Audubon's American Birds - as large as life
Two surprises may confront you when you see plates from John James Audubon's masterpiece, "The Birds of America," in their original form.
The first is their exceptional size.
The (untrimmed) sheets of paper on which "The Birds" were printed measured 29-1/2 by 39-1/2 inches. This was known as "double elephant folio." So, for example, the plate of the two Columbia jays, shown here, is more than three feet high and two feet wide. Audubon's prints of birds are so often seen in small formats, or reproduced as book illustrations, that his determination to show the birds' true size is easily forgotten.
For that reason alone, the current display at the National Gallery of Art in Washington - of some 47 separate sheets from its collection - is a telling reminder of the magnificent ambition of this unprecedented project of the early 19th century.
"Merely to say, that each of my illustrations is of the size of nature, were too vague," Audubon commented. "Not only is every object, as a whole, of the natural size, but also every portion of each object. The compass aided me in its delineation, regulated and corrected each part.... The bill, the feet, the legs, the claws, the very feathers as they project one beyond another, have been accurately measured."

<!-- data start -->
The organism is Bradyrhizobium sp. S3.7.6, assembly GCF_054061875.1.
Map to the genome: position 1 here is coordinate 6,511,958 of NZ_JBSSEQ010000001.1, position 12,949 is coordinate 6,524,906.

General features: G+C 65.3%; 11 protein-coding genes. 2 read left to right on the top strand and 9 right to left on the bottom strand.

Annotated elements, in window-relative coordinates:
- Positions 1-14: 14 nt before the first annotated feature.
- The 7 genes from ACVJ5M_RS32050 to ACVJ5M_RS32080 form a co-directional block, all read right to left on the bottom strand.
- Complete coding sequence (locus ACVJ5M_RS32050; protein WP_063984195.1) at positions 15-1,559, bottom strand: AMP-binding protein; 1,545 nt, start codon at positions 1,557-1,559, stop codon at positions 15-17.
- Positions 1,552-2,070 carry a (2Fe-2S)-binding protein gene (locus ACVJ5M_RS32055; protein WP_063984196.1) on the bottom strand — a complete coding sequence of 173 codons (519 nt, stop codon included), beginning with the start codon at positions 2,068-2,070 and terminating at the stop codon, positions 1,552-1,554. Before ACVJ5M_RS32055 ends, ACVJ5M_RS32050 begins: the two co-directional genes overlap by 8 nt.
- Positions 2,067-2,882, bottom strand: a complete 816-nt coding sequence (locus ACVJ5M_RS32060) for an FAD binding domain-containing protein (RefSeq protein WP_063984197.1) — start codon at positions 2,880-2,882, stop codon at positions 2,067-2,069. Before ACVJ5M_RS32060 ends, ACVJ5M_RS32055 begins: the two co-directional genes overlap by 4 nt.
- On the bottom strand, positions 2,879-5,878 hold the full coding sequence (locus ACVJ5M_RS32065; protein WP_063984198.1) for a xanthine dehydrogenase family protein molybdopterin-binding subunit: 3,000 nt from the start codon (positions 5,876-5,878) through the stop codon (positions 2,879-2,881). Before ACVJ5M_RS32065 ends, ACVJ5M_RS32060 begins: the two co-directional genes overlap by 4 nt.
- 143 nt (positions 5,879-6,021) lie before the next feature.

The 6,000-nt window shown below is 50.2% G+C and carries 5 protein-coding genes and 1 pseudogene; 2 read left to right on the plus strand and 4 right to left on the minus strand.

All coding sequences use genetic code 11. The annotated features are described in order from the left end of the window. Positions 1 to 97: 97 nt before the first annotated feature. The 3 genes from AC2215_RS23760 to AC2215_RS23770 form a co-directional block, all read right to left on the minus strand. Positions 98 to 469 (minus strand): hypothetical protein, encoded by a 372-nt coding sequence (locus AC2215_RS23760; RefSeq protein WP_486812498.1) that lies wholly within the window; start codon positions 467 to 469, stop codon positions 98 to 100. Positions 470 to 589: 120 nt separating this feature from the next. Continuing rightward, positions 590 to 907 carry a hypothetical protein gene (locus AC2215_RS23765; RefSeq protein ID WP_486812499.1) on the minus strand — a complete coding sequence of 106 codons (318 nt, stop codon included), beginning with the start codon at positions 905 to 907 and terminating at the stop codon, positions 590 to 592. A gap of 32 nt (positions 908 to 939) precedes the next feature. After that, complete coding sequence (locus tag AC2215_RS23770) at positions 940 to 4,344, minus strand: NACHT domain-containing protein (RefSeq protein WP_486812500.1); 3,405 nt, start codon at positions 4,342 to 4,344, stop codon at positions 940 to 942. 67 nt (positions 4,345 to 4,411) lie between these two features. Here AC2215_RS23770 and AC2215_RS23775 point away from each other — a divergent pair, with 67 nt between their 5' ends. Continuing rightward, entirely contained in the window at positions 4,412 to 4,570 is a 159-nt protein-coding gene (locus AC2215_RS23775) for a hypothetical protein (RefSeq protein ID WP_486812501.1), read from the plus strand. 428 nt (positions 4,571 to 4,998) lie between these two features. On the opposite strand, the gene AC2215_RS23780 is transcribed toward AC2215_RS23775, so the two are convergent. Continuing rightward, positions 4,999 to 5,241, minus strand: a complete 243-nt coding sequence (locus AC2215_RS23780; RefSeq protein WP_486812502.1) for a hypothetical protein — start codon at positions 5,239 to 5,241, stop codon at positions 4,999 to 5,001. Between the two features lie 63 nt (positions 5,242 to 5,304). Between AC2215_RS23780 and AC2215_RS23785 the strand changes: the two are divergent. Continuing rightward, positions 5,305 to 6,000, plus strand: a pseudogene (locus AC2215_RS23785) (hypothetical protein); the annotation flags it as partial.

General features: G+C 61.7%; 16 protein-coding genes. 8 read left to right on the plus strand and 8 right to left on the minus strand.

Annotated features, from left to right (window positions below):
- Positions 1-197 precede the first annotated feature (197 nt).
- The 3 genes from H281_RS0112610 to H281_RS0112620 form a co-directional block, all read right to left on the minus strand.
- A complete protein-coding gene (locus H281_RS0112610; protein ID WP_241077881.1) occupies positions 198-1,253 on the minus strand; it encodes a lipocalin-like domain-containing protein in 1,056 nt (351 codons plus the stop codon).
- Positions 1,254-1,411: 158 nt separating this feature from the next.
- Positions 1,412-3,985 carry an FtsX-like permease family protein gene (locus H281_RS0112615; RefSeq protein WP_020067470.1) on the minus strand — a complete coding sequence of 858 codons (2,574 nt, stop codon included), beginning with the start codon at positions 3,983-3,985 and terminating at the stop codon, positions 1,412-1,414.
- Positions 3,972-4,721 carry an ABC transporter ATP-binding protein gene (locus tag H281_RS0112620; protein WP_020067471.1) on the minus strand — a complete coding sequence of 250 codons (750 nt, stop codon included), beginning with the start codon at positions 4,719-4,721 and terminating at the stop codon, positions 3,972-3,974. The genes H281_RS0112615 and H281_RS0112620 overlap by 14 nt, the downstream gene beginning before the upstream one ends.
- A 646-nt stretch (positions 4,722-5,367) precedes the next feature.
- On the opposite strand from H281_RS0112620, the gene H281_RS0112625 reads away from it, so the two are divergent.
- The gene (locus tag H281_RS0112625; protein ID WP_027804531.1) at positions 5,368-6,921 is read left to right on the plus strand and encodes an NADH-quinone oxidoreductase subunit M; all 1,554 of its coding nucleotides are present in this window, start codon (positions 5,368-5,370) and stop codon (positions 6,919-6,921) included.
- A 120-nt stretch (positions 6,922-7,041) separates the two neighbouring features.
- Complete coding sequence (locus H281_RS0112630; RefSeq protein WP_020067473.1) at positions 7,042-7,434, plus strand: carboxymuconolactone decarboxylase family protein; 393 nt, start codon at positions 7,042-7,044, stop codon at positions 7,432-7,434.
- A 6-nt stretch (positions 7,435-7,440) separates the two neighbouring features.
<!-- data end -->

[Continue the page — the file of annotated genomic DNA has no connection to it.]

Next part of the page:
The second surprise is the high degree of sophistication, precision, and, above all, the fresh, subtle color of these original etchings. This piquant coloring was applied by hand.
"The Birds of America" was issued in 87 parts, each consisting of five plates. When it was completed in 1838, it contained 435 engravings - mostly the work of London engraver Robert Havell - of 1,065 birds belonging to 489 species.
Audubon never painted from stuffed specimens. A keen huntsman, he generally used freshly killed subjects. The prints, made from his original watercolors, show his keen sense of design and a real attempt to portray the sometimes-dramatic behavior of birds in the wild.
His aim was to include all the birds of North America. His "Columbia Jays," however, were painted from skins given to him by someone who claimed they were collected on the Columbia River in Oregon. However, the species is Mexican, and its only recorded sighting in the US was in Arizona.
• The exhibition 'Audubon's Dream Realized: Selections from "The Birds of America" ' is at the National Gallery of Art in Washington, until March 26.